Short story structure: Shaping successful stories

Short story structure: Shaping successful stories

Writing short stories provides a stepping stone to conquering larger story forms. Short story structure is easier to see due to brevity. Learn how to structure stories, with examples by a master of the form:

Contents

Short story definition: What is a short story?
Short stories vs novels: Structural differences
10 tips for creating better short story structure

1. Use your title to full effect
2. Give an inciting incident early
3. Introduce key characters quickly
4. Be concise with description
5. Use dialogue for momentum
6. Try classic short story structure devices
7. Pinpoint where to add turning points
8. Outline (because it’s easier)
9. Analyze classic short stories
10. Create a succinct ending

Short story definition: What is a short story?

A short story is any piece of fiction too short to be classified as a novel or novella. Generally, short stories tend to be under 7,500 words.

However, a short story may be shorter than this still. Gabriel Garcia Marquez’s story ‘One of These Days’ from his Collected Stories (which we’ll examine) spans two and a half pages.

Flash fiction or ‘extra short’ fiction may be only a few hundred words.

Short stories vs novels: Structural differences

There are several common structural differences between short stories and novels.

In short stories:

  • There are no chapters, scene break markings such as the dinkus (***) are more rare
  • Exposition (introducing the setting, characters and premise of the story) is typically more concise due to limited word counts
  • Descriptions are also mostly more concise as there isn’t as much space for winding lyricism
  • They typically do not have prefatory pages such as prologues, nor epilogues and other addenda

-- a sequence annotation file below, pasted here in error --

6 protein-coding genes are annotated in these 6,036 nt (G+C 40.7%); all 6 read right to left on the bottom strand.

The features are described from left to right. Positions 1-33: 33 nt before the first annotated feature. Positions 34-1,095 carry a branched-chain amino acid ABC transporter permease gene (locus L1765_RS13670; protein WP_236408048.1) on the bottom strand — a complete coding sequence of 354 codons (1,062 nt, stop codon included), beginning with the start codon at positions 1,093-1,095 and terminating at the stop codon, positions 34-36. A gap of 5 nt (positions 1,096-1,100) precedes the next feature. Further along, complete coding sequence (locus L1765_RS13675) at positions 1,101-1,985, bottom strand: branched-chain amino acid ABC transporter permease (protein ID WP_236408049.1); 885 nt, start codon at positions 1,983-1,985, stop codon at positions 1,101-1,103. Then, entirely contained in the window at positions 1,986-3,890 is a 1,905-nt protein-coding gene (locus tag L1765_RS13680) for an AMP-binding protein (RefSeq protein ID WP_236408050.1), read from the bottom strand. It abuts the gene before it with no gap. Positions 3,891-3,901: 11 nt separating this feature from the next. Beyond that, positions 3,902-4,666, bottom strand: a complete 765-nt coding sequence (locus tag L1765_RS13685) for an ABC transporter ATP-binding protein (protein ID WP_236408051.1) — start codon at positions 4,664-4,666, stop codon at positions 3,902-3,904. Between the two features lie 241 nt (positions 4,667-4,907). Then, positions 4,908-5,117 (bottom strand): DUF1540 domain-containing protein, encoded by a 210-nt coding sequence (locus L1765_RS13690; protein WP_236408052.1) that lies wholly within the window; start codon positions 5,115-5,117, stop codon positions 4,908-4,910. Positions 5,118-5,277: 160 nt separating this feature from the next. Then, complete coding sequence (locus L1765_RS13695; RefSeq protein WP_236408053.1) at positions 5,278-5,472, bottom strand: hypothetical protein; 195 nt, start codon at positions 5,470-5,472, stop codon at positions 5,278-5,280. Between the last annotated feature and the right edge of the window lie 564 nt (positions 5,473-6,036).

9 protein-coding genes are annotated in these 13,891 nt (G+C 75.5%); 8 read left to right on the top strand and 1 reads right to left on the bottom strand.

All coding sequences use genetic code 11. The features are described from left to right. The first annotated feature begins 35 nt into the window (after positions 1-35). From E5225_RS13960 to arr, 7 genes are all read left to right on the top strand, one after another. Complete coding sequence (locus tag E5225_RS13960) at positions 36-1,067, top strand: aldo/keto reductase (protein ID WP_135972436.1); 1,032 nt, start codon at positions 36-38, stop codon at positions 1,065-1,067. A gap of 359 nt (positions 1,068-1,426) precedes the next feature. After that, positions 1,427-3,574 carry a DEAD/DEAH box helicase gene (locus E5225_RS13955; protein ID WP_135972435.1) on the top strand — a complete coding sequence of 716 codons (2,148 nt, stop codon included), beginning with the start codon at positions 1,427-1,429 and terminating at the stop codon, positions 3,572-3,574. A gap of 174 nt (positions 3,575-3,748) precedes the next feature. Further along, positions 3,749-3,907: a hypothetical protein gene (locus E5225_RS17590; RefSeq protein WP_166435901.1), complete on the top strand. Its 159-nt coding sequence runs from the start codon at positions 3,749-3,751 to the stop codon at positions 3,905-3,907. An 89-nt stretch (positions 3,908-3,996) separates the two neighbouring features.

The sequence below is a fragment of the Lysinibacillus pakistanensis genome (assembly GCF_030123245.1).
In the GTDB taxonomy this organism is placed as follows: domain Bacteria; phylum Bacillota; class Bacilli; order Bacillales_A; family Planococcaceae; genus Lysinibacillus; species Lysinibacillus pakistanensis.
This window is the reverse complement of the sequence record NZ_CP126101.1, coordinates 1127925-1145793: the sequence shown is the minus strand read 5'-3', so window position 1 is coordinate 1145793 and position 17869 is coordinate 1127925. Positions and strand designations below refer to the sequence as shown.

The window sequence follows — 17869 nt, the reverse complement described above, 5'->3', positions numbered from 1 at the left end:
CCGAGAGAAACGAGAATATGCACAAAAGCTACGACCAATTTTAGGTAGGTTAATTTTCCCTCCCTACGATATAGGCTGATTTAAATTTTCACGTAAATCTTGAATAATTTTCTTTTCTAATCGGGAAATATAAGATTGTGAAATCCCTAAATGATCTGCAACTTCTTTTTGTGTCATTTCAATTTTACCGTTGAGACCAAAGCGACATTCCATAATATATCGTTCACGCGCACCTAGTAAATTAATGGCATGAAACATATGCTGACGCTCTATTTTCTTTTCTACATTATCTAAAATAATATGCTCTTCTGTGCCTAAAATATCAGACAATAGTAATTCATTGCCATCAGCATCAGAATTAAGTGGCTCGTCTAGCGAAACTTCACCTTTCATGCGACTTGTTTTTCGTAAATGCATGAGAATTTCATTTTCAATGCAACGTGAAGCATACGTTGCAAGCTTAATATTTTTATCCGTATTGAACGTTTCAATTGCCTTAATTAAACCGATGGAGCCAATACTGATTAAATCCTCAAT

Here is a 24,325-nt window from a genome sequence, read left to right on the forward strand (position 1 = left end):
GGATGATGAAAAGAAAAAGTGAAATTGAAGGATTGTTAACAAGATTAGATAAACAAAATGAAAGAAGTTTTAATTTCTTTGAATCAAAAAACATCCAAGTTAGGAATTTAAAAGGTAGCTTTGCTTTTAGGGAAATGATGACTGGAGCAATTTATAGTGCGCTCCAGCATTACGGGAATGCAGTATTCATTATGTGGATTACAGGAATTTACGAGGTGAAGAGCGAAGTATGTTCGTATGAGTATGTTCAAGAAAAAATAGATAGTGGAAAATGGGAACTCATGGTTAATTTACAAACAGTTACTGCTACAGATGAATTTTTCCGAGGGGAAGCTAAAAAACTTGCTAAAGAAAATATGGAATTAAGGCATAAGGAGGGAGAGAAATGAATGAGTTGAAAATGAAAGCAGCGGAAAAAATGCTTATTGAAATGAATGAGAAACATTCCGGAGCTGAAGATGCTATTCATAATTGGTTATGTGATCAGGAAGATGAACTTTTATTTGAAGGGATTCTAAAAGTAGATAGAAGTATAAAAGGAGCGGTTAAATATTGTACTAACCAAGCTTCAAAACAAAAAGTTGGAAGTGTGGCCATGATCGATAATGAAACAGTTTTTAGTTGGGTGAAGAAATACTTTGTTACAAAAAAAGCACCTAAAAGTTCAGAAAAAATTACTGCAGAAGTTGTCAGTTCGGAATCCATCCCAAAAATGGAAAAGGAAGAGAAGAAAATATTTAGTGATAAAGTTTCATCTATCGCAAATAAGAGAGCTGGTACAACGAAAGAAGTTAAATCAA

Additionally, short stories often use narrative devices associated with the form. For example, the shocking twist in the tale popularised by O. Henry.

Now that we’ve covered definitions and structural differences, let’s explore how to create good short story structure:

1. Use your title to full effect

In short stories, we’re dealing with limited space.

More meaning must be compressed into the span of a few pages, because we have less time to establish themes, characters, and the overall premise of the story.

The title of a short story thus often helps establish useful details.

Examples of titles that frame and structure short stories

For example, let’s examine a few of the titles in Gabriel Garcia Marquez’s Collected Stories:

  • ‘The Third Resignation’
  • ‘The Other Side of Death’
  • ‘Eva is inside her Cat’
  • ‘Bitterness for Three Sleepwalkers’
  • ‘Dialogue with the Mirror’
  • ‘Eyes of a Blue Dog’
  • ‘The Woman who Came at Six O’Clock’

Each title offers something pithy about the story, whether mysteriously cryptic or straightforward.

Some suggest structure (events occurring in threes, for example, or a recurring event at a certain time of day).

In order, the first four titles tell us about:

  1. The character of recurring events (resignations) and their number (3).
  2. An unknowable situation (death) that is also a theme.